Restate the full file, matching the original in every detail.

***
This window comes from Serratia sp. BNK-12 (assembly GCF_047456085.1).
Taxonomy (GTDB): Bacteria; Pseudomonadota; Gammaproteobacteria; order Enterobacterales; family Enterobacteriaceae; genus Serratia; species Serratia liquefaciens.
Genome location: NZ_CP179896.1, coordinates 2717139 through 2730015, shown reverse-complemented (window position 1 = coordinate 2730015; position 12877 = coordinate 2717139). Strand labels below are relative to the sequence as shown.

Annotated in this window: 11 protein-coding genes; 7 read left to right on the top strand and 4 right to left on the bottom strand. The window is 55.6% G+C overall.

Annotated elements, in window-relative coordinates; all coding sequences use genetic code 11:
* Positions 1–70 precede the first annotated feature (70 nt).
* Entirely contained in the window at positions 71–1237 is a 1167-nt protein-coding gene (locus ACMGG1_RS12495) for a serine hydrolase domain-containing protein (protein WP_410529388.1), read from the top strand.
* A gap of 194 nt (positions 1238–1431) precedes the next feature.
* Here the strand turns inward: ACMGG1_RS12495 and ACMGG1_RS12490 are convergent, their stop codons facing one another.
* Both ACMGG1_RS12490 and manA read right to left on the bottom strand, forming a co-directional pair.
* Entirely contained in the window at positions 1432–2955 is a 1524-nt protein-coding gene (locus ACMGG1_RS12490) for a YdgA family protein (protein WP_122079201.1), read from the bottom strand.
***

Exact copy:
This window comes from Serratia sp. BNK-12 (assembly GCF_047456085.1).
Taxonomy (GTDB): Bacteria; Pseudomonadota; Gammaproteobacteria; order Enterobacterales; family Enterobacteriaceae; genus Serratia; species Serratia liquefaciens.
Genome location: NZ_CP179896.1, coordinates 2717139 through 2730015, shown reverse-complemented (window position 1 = coordinate 2730015; position 12877 = coordinate 2717139). Strand labels below are relative to the sequence as shown.

Annotated in this window: 11 protein-coding genes; 7 read left to right on the top strand and 4 right to left on the bottom strand. The window is 55.6% G+C overall.

Annotated elements, in window-relative coordinates; all coding sequences use genetic code 11:
* Positions 1–70 precede the first annotated feature (70 nt).
* Entirely contained in the window at positions 71–1237 is a 1167-nt protein-coding gene (locus ACMGG1_RS12495) for a serine hydrolase domain-containing protein (protein WP_410529388.1), read from the top strand.
* A gap of 194 nt (positions 1238–1431) precedes the next feature.
* Here the strand turns inward: ACMGG1_RS12495 and ACMGG1_RS12490 are convergent, their stop codons facing one another.
* Both ACMGG1_RS12490 and manA read right to left on the bottom strand, forming a co-directional pair.
* Entirely contained in the window at positions 1432–2955 is a 1524-nt protein-coding gene (locus ACMGG1_RS12490) for a YdgA family protein (protein WP_122079201.1), read from the bottom strand.